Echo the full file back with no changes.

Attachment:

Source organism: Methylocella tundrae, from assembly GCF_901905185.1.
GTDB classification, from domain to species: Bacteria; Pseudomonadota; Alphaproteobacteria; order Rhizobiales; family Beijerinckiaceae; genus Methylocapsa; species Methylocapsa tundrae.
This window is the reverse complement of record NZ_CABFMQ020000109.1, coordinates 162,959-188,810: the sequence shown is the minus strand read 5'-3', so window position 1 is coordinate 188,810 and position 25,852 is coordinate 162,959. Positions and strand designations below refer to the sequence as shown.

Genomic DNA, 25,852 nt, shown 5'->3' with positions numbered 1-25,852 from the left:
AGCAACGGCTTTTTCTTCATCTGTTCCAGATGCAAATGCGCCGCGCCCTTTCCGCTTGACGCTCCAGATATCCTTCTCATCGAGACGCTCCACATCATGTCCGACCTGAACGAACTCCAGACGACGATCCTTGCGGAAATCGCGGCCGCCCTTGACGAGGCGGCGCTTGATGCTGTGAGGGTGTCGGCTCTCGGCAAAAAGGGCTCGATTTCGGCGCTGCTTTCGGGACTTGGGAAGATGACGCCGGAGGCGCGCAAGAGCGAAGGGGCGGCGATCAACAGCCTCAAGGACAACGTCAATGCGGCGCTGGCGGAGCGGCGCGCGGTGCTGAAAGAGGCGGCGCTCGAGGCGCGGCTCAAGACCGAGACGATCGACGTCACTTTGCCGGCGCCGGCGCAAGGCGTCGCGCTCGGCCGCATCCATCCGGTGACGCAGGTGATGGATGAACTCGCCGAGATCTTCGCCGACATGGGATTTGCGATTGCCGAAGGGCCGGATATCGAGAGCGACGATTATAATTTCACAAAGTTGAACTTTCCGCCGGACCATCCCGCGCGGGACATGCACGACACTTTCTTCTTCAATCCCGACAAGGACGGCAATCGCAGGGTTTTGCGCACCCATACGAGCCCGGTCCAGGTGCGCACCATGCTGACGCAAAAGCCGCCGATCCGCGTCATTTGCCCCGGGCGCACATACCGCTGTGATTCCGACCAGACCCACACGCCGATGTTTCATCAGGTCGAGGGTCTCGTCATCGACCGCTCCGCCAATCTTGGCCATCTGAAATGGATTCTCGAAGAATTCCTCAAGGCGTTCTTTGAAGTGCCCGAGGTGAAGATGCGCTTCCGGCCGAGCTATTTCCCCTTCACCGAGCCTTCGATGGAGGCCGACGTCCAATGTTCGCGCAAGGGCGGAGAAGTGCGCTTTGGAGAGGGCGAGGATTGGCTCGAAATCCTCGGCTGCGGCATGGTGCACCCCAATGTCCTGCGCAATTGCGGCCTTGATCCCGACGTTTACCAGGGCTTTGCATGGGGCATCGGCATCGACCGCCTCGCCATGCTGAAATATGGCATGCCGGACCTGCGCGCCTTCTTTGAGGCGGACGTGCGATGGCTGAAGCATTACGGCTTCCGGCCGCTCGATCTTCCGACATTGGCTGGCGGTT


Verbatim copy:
Source organism: Methylocella tundrae, from assembly GCF_901905185.1.
GTDB classification, from domain to species: Bacteria; Pseudomonadota; Alphaproteobacteria; order Rhizobiales; family Beijerinckiaceae; genus Methylocapsa; species Methylocapsa tundrae.
This window is the reverse complement of record NZ_CABFMQ020000109.1, coordinates 162,959-188,810: the sequence shown is the minus strand read 5'-3', so window position 1 is coordinate 188,810 and position 25,852 is coordinate 162,959. Positions and strand designations below refer to the sequence as shown.

Genomic DNA, 25,852 nt, shown 5'->3' with positions numbered 1-25,852 from the left:
AGCAACGGCTTTTTCTTCATCTGTTCCAGATGCAAATGCGCCGCGCCCTTTCCGCTTGACGCTCCAGATATCCTTCTCATCGAGACGCTCCACATCATGTCCGACCTGAACGAACTCCAGACGACGATCCTTGCGGAAATCGCGGCCGCCCTTGACGAGGCGGCGCTTGATGCTGTGAGGGTGTCGGCTCTCGGCAAAAAGGGCTCGATTTCGGCGCTGCTTTCGGGACTTGGGAAGATGACGCCGGAGGCGCGCAAGAGCGAAGGGGCGGCGATCAACAGCCTCAAGGACAACGTCAATGCGGCGCTGGCGGAGCGGCGCGCGGTGCTGAAAGAGGCGGCGCTCGAGGCGCGGCTCAAGACCGAGACGATCGACGTCACTTTGCCGGCGCCGGCGCAAGGCGTCGCGCTCGGCCGCATCCATCCGGTGACGCAGGTGATGGATGAACTCGCCGAGATCTTCGCCGACATGGGATTTGCGATTGCCGAAGGGCCGGATATCGAGAGCGACGATTATAATTTCACAAAGTTGAACTTTCCGCCGGACCATCCCGCGCGGGACATGCACGACACTTTCTTCTTCAATCCCGACAAGGACGGCAATCGCAGGGTTTTGCGCACCCATACGAGCCCGGTCCAGGTGCGCACCATGCTGACGCAAAAGCCGCCGATCCGCGTCATTTGCCCCGGGCGCACATACCGCTGTGATTCCGACCAGACCCACACGCCGATGTTTCATCAGGTCGAGGGTCTCGTCATCGACCGCTCCGCCAATCTTGGCCATCTGAAATGGATTCTCGAAGAATTCCTCAAGGCGTTCTTTGAAGTGCCCGAGGTGAAGATGCGCTTCCGGCCGAGCTATTTCCCCTTCACCGAGCCTTCGATGGAGGCCGACGTCCAATGTTCGCGCAAGGGCGGAGAAGTGCGCTTTGGAGAGGGCGAGGATTGGCTCGAAATCCTCGGCTGCGGCATGGTGCACCCCAATGTCCTGCGCAATTGCGGCCTTGATCCCGACGTTTACCAGGGCTTTGCATGGGGCATCGGCATCGACCGCCTCGCCATGCTGAAATATGGCATGCCGGACCTGCGCGCCTTCTTTGAGGCGGACGTGCGATGGCTGAAGCATTACGGCTTCCGGCCGCTCGATCTTCCGACATTGGCTGGCGGTT